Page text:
Have you ever loved a color so much that you wish you could paint everything in it? Well, artist Benedetto Demaio has immersed his entire photography in a color that he so deeply enjoys. The brilliant artwork of Italian artist Benedetto Demaio completely engulfs you in a world of specific color. Photographing simple subjects like deflated balloons and crayon shards, he transforms the ordinary into a perfectly constructed photo, complete with a curated palette. Although his images include a wide variety of subjects, they all hold a certain, cool blue that ties them all together in a way that is unmistakably intentional by Demaio. This hue is the artist’s signature. It is amazing how many different ways a color can be expressed, in so many different textures. Demaio’s blue is shown in soft, puffy material, in torn paper, and in places that are true to nature, like an ocean wave.
Each photograph, carefully constructed and thought out, contains beautiful compositions of an inviting, cohesive color palette. The artist’s sense of playfulness is apparent in his experimental use of color, as he often applies his favorite color in places that it may not normally be found, like in color swatches on the beach. Still, you cannot help to be charmed by the repetitiveness of the blue hue. There is a fun, triumphant spirit of creativity in Demaio’s work that is such an irresistible breath of fresh air. (via Honestly WTF)
Kirk Weddle known for his underwater photography is probably best known for his cover shot of Nirvana’s groundbreaking second LP Nevermind. Weddle’s cover shot of the naked baby swimming after a dollar bill is synonymous with an album that changed the face of music forever. Now over twenty years later out takes from the infamous shoot has surfaced and it’s interesting to hear the back story behind this one professional moment in the band’s early career and also see the trio captured on the brink of both superstardom and tragedy.
Perhaps the most prevalent thing apparent in these photos is the exhaustion and frustration of a touring band having to do the mandatory marketing tactics put forth by their record label to sell the next album. It’s unclear who decided that the best selling point for the album’s photos would be underwater shots but that was the call for the day and to see Kurt and the guys in these ridiculous shots is both endearing and bittersweet.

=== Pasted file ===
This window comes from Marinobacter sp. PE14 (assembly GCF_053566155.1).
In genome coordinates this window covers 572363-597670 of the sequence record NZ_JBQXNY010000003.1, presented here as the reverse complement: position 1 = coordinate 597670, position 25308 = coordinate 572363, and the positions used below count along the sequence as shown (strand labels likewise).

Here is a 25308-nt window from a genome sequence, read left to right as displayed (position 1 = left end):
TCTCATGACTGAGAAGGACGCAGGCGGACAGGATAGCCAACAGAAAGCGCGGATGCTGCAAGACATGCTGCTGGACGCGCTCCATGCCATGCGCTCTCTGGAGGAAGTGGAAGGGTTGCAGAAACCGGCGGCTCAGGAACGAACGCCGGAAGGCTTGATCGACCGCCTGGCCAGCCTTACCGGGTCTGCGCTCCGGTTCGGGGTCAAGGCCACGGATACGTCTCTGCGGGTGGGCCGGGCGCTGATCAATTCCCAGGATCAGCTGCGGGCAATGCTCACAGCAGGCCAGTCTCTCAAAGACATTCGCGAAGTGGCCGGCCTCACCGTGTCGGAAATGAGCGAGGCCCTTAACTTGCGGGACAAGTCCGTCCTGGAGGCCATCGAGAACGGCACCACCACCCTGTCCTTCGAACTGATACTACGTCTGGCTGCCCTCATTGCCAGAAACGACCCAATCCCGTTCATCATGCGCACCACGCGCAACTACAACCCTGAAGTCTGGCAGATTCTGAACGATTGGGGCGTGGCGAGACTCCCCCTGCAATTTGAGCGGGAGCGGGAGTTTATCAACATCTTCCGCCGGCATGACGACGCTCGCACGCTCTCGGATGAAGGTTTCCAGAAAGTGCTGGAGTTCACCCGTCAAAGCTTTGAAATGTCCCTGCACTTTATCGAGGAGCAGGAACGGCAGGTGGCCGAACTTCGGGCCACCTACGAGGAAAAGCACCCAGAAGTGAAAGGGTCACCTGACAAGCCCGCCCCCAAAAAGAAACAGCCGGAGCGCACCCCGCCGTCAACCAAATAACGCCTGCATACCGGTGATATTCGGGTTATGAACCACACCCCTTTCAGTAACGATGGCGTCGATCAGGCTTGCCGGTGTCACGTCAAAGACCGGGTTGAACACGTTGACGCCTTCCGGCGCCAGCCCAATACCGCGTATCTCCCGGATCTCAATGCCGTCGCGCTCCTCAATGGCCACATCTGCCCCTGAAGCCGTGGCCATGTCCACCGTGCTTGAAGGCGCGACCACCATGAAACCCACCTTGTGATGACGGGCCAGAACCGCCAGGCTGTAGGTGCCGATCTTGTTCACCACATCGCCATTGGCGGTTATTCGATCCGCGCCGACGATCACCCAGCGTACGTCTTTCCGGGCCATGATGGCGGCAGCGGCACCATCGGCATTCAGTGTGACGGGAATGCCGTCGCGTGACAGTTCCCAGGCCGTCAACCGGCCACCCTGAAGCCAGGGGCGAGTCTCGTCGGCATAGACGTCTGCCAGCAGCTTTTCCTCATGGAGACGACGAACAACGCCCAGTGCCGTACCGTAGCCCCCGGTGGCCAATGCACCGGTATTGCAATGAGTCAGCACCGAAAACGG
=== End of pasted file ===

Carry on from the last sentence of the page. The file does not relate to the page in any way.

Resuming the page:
According to Weddle the band even though exhausted from touring was good natured and didn’t pull any rock star moves. They look tired but in good spirits for most of the photos. Nevermind was released in September 1991 and would become one of the most successful alternative rock albums of all time. To date it has sold 30 million copies worldwide. (via Juxtapoz)
Flicking through Colin Crane‘s photography is like playing a game of hide and seek. It’s joyful, light-hearted, flirty, a bit adventurous, and will make you smile. Crane has the knack for capturing the happiness in his subjects and images. It may sound so simple, but the effect is not to be underestimated. His photographs are like a celebration of many different aspects of life, but mostly about curiosity, enjoyment, wonder and inhibition (or lack of).
Crane’s series Dreaming In Color is a collection of intimate, dreamy moments caught on camera. Coquettish girls lie basking in a meadow, zoned out in a blissful state. A grown adult is engrossed in a pair of binoculars as if they were discovering them for the very first time. We see a figure mysteriously emerging from colored lights placed in a forest – and can only dream about what they are up to – where they have come from and why. Adventurous faces are captured, ready to create another memorable experience that they will no doubt tell around the next campfire. Friends are profiled in surreal light, flares, and orbs, sharing something magical with each other.
Crane has a naivety to his work – but most certainly not in a negative way. It’s almost as if he is experiencing the world for the first time, with virgin eyes, and we get to share in his astonishment. His work has titles like Life Is Elsewhere, A Dream That Could Come True, and Nicaraguan Afternoon – and it certainly feels like we have entered a fictional, surreal reality when we enter the world of this young talented photographer.
Michael Pietrocarlo is a photographer whose solemn photos of abandoned buildings capture the beauty of ruin and the renewing power of decay. Three series are featured here: Rust Belt, Forlorn Faith, and Unmanned Posts. Rust Belt explores the communities of Buffalo, Detroit, and Pittsburgh, which struggled during the economic turbulence of the 1980s; Forlorn Faith shows us vast spaces of spiritual worship left in decline; and Unmanned Posts guides us through the dust and stillness of the Bethlemhem Steel Admin Building, which closed in 1982. In his images, Pietrocarlo both shocks and stirs the imagination by revealing what happens when places once invested with love, energy, and hope are neglected; windows break, ceilings crack, paints peels. They become breathless ghost spaces, engraved with memory and mystery, breaking down and moldering in silence.
As these photos show us, however, there is beauty in deterioration; skeletons of industry and worship become tangible links to the past, signifiers of a passion and a hope that has preceded us. Decay becomes the passage to renewal, both personal and shared. As Pietrocarlo explains further:
I am drawn to the mystery of spaces where longevity has defied significance: forlorn constructs ravaged by nature, time, and the boundaries of ruin. I discover and appropriate these “found places” in my photographs to expose the brutal beauty of their (inevitable) decay, exploring contrasting themes of transience/permanence, deterioration/renewal, and abandonment/reclamation.
[…] Above all, these acts of discovery and documentation help me confront my own struggles with mortality in an attempt to illustrate artistry in dereliction, hope in obsolescence, intimacy in emptiness. (Source)